But the British Government have settled the question in Parliament, and refused to despatch the living in search of the dead. So far as this decision is founded upon the belief that the crews of the Erebus and Terror have all perished, the nation will probably acquiesce in its propriety; but, for our own part, if there

Dr. John Tauler-Middle Age Mysticism.

353 are brave men who would be glad to undertake the service, and who would go out on the express understanding that the authorities should not be expected to despatch expeditions after them* in case they too were missing,' we should have been as well pleased to find that Government was prepared to institute another and final search. No longer compelled to steer at random amongst the Arctic islands, or to pick their way by the light of delusive theories, the adventurers would be able to concentrate their energies upon the region where the tragedy was probably enacted; and though Franklin and his comrades could no longer benefit by their generous exertions, yet, if they could return with his Journal, we have no doubt that its discovery would excite more interest than the announcement at the market-cross of Europe, that the burning of the Alexandrian Library was a pure fiction, and that the whole of that splendid collection had been exhumed.*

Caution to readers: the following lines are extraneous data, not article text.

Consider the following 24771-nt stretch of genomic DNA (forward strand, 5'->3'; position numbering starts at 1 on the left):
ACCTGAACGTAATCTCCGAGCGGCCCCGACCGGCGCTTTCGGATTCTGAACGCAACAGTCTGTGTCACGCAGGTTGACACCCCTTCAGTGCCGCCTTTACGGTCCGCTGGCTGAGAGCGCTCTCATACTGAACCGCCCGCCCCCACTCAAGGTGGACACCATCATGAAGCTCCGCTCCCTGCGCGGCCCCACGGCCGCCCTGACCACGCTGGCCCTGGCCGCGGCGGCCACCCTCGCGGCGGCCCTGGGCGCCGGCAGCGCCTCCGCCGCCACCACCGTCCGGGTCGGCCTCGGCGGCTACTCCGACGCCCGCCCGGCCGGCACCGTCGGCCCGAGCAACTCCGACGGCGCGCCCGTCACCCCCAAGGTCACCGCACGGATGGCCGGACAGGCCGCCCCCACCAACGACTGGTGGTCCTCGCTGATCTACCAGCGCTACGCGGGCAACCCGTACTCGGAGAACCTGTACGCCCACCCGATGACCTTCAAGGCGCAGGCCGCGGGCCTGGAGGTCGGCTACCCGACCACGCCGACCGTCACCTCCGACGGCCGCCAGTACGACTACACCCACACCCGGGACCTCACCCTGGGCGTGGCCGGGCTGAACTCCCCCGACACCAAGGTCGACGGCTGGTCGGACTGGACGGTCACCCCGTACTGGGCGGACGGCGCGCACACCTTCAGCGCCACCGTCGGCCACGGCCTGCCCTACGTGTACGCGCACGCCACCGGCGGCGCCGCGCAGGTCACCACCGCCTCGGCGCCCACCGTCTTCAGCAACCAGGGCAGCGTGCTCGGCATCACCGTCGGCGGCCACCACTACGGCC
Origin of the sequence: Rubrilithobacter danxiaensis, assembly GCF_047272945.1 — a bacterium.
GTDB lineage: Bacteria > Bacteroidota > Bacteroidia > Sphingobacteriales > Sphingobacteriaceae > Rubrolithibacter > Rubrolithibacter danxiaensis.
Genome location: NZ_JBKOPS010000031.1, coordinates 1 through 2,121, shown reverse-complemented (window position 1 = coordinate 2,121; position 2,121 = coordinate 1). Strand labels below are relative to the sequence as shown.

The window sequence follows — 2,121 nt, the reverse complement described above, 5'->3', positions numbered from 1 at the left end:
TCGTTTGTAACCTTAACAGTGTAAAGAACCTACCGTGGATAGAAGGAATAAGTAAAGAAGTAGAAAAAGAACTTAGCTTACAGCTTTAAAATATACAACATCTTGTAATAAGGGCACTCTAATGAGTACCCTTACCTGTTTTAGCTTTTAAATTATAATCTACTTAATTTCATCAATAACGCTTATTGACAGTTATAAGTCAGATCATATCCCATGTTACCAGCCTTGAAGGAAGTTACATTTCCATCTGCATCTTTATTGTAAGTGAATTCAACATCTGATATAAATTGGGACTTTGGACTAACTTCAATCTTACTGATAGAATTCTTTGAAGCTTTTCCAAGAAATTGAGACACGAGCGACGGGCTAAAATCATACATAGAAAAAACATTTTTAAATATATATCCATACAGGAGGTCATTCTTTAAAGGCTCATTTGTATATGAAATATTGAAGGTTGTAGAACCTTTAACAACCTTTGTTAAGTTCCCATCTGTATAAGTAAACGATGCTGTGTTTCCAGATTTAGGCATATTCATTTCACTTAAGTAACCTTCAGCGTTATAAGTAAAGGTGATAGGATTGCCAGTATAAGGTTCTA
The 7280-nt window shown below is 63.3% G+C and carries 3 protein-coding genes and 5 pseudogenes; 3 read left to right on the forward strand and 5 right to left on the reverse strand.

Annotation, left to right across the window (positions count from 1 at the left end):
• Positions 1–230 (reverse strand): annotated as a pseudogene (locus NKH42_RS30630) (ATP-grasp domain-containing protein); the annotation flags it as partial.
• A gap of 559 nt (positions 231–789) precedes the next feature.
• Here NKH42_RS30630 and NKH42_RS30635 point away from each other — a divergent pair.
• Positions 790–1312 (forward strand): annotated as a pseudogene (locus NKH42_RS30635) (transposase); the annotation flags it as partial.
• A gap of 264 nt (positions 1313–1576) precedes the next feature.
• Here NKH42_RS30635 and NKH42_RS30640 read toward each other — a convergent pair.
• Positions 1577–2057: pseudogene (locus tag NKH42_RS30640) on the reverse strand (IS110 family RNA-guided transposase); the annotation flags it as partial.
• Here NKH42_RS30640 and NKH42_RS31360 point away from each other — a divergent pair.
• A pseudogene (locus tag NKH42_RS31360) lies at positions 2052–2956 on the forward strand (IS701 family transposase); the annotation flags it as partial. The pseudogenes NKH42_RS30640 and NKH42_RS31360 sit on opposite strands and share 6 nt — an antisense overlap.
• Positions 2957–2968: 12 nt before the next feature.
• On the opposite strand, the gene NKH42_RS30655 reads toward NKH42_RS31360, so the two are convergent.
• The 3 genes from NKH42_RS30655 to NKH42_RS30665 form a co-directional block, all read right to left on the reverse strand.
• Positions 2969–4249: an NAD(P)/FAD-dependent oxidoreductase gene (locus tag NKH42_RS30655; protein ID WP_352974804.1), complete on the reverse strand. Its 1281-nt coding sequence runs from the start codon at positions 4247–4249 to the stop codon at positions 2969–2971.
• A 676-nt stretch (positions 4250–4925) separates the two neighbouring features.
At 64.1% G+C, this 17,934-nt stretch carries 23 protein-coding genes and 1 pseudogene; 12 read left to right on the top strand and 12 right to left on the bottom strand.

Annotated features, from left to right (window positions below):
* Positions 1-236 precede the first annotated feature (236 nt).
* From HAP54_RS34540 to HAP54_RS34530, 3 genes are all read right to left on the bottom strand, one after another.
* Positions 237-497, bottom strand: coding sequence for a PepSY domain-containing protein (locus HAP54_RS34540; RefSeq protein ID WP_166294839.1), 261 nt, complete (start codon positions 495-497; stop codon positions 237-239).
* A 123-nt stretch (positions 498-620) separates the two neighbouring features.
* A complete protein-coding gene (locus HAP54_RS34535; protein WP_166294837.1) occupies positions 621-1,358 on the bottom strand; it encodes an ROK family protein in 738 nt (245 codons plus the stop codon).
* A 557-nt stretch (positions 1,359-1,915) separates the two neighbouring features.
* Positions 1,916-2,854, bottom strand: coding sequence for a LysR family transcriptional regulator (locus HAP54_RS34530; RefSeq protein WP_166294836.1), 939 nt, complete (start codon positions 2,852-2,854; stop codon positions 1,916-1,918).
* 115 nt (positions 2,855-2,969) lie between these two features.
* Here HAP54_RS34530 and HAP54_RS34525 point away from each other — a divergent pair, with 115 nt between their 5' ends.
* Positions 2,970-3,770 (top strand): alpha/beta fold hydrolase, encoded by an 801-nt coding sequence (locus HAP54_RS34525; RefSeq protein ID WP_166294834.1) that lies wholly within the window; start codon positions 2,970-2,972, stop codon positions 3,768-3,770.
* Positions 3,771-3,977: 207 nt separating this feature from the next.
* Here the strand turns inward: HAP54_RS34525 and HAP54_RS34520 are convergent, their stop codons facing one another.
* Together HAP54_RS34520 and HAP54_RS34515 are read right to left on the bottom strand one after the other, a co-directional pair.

ART. III.-The History and Life of the Reverend Dr. John Tauler of Strasbourg; with Twenty-five of his Sermons (Temp. 1340). Translated from the German, with Additional Notices of Tauler's Life and Times, by SUSANNA WINKWORTH, and a Preface by the REV. CHARLES KINGSLEY. Smith, Elder, and Co.


It is said to have been the custom of an eastern king, whenever he saw in his travels a tree remarkable for stature or for beauty, to have it dug up, and conveyed by his elephants to the royal gardens. There it was planted (among many others, similarly transported from every part of his dominions) on an eminence called the Green Mount, directly in view of his palace windows. It was one of his choice pleasures to watch these stateliest products of his many provinces, as they put forth their leaves in their season, and developed their various tints of green, and glittered with their several kinds of fruit. every good man may enjoy a prerogative and a pleasure similar to this, if his heart be large enough. We are free to gather together, from every communion, and people, and time, the fairest specimens of Christian life. We may set them up in view of our souls as in an ideal garden of the Lord,' and find in the contemplation of them that we grow in wisdom while we grow in love. They who, by their historic labours, help us in any way to such enjoyment and such profit, are certainly entitled to our thanks. Among those to whom acknow

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* Since writing the above the death of Dr. Kane has been reported.